Territory Stories

The Northern Territory news Sat 17 Nov 2012

Details:

Title

The Northern Territory news Sat 17 Nov 2012

Other title

NT news

Collection

The Northern Territory news; NewspaperNT

Date

2012-11-17

Description

This publication contains may contain links to external sites. These external sites may no longer be active.

Language

English

Subject

Community newspapers -- Northern Territory -- Darwin; Australian newspapers -- Northern Territory -- Darwin

Publisher name

Nationwide News Pty. Limited

Place of publication

Darwin

File type

application/pdf

Use

Copyright. Made available by the publisher under licence.

Copyright owner

Nationwide News Pty. Limited

License

https://www.legislation.gov.au/Series/C1968A00063

Parent handle

https://hdl.handle.net/10070/242748

Citation address

https://hdl.handle.net/10070/605787

Page content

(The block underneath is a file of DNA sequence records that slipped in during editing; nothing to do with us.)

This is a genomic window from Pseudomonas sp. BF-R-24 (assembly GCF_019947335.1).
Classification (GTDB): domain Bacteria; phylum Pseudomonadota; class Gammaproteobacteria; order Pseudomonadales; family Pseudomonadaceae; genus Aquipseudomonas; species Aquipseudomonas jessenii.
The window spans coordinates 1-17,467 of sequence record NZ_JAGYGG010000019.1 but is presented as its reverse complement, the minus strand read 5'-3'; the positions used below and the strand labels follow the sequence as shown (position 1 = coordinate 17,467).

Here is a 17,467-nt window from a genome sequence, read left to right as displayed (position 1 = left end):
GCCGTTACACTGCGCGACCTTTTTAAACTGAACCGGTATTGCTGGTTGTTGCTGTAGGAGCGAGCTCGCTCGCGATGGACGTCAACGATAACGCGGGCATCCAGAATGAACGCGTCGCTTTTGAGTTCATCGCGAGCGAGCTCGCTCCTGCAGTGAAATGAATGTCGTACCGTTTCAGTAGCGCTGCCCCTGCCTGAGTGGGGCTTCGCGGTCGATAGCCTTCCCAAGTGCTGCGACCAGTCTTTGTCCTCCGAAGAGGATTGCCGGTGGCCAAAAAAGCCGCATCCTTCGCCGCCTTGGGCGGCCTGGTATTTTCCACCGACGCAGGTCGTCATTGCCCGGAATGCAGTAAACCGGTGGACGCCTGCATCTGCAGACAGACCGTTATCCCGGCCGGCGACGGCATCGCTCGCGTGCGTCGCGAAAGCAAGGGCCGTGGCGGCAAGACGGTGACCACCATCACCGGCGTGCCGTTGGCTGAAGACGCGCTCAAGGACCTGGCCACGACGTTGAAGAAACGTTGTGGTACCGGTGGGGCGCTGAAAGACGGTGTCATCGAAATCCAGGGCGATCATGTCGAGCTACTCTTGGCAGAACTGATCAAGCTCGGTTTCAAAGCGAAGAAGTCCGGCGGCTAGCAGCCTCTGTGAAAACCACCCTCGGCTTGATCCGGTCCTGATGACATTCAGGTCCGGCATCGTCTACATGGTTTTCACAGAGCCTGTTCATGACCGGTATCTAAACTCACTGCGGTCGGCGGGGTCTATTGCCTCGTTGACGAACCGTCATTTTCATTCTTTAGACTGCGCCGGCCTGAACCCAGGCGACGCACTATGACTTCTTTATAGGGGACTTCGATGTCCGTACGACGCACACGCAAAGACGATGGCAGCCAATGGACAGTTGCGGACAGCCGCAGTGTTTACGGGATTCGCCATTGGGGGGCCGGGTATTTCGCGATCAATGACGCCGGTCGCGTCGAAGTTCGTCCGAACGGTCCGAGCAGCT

28 NT NEWS. Saturday, November 17, 2012. www.ntnews.com.au Public Forum on Justice Law Reform You are invited to a public forum on the NT Governments Justice Law Reform Program. AFA Forum Room, Ground Floor, William Forster Chambers, 26 Harry Chan Avenue, Darwin 12pm till 2pm, Thursday 22 November 2012 The forum will cover proposed new NT legislation: new one punch offence adult computer games law of evidence assaulting workers in the work place minimum sentences for certain assaults increase to victims of crime levy prisoners (serious sex offenders). It will also cover a range of civil law issues such as unit titles, vendor disclosure and caravans. For more information and to register your interest, contact Robert Bradshaw on 8935 7668 or at policy.agd@nt.gov.au To view the consultation paper visit www.nt.gov.au/justice DEPARTMENT OF THE ATTORNEY-GENERAL AND JUSTICE www.nt.gov.au/justice 7am till 7pm 7 DAYS www.beatbadenergy.com.au 7am till 7pm 7 DAYS 1800 BEAT BAD (08) 8947 1841 Beat Bad Energy Nt Elec Lic c2792 Qld Elec Lic 73782 Offi cial Supplier We can fi x that forever FREE Home Energy Assessment that could save you thousands! We can fi x that forever POWER BILLS RISING? UP TO 30%... SATURDAY EXTRA l l l l l l l l l l l l l l l l l l l l l l l l l l l l l l l l l l l l l l l l l l l l l l l l l l l l l l l l l l l l l l l l l l l l l l l l l l l l l l l l l l l l l l l l l l l l l l l l l l l l l l l l l l l l l l l l l l l l l l l l l l l l l l l l l l l l l l l l l l l l l l l l l l l l l l l l l l l l l l l l l l l l l l l l l l l l l l l l l l l l l l ntnews.com.au It was a long walk from island to find a home Netta, Alice and Jessie join the young actors for filming the documentary back in the bush FromPage 27 Im glad thatwe set an example.We never complained about anything They reached Gunbalanya, but after waiting, they received a message the government trucks that were to pick them up were bogged 60 miles away (97km). They had to walk again. Netta remembers the trek as an adventure. She remembers the kids comb ing the countryside for bush tucker. Their trick was to watch what the birds ate. I just ate anything I could get my hands on, she said. Occasionally their food experiments did not go to plan including the day Netta fell for some lovely-looking fruit. Cheeky grapes we called it. You see it, lovely and purple, and you just run for it. Your face swells up and you have it for two days, and have purple marks on your lips. It took 44 days all up, once the group managed to board a train at Pine Creek, to get to Sydney passing through Alice Springs, Adelaide, and Melbourne. Netta said Sister Somervilles parents were there to meet them at the train platform. The Sister gathered as many kids as she could in her arms and said to them: Mum and dad, meet my family. That made me cry, Netta said. It wouldnt be until four years later the group was able to return, by boat, to the island. Netta doesnt sound bitter when speaking of her childhood, in her living room, talking to a stranger. Shes asked how a kid begins to deal with being stolen from family: It was really . . . She pauses, then says: You didnt notice it, because you had a lot of children with you and we all thought we were brothers and sisters and the missionaries showed us love and affection. People sometimes seize on such stories that it wasnt all misery for a stolen child. Maybe in cele bration of the human spirit. Maybe to try shake some guilt. Its too simple a picture. There is no doubt Netta and Alice Briston and Jessie Lyons, the other two in the documentary are tough ladies, reared in a time when people just got on with it and didnt complain. But the documentary makers spent time with the three women, enough time for them to open up. There are small windows in to their trauma. Memories of being taken. Memories of watching other kids, newly stolen, brought in. The knowledge that, if not for the love of the missionaries, they could have been abandoned on Croker. The trauma that comes with finding family again. You know when we go back to our own homestead, which we think is our place, they dont really want to know us, because, you know, the older people have died and theyve never heard of us, Netta says in the documentary, covering her face. But the overwhelming message she wants to get across, one she returns to frequently, is gratitude and love. I would like to thank the church for all what theyve done for us and thank them for helping us go through education. A lot of our girls and boys became really good nurses and Sisters, and lecturers at universities, she said. Theres a line she says in the documentary that sums her up. Im glad that we set an example. We never complained about anything. We never said poor fella me and that. We said that we had to go on with life. And our children, most of them have followed in our footsteps.


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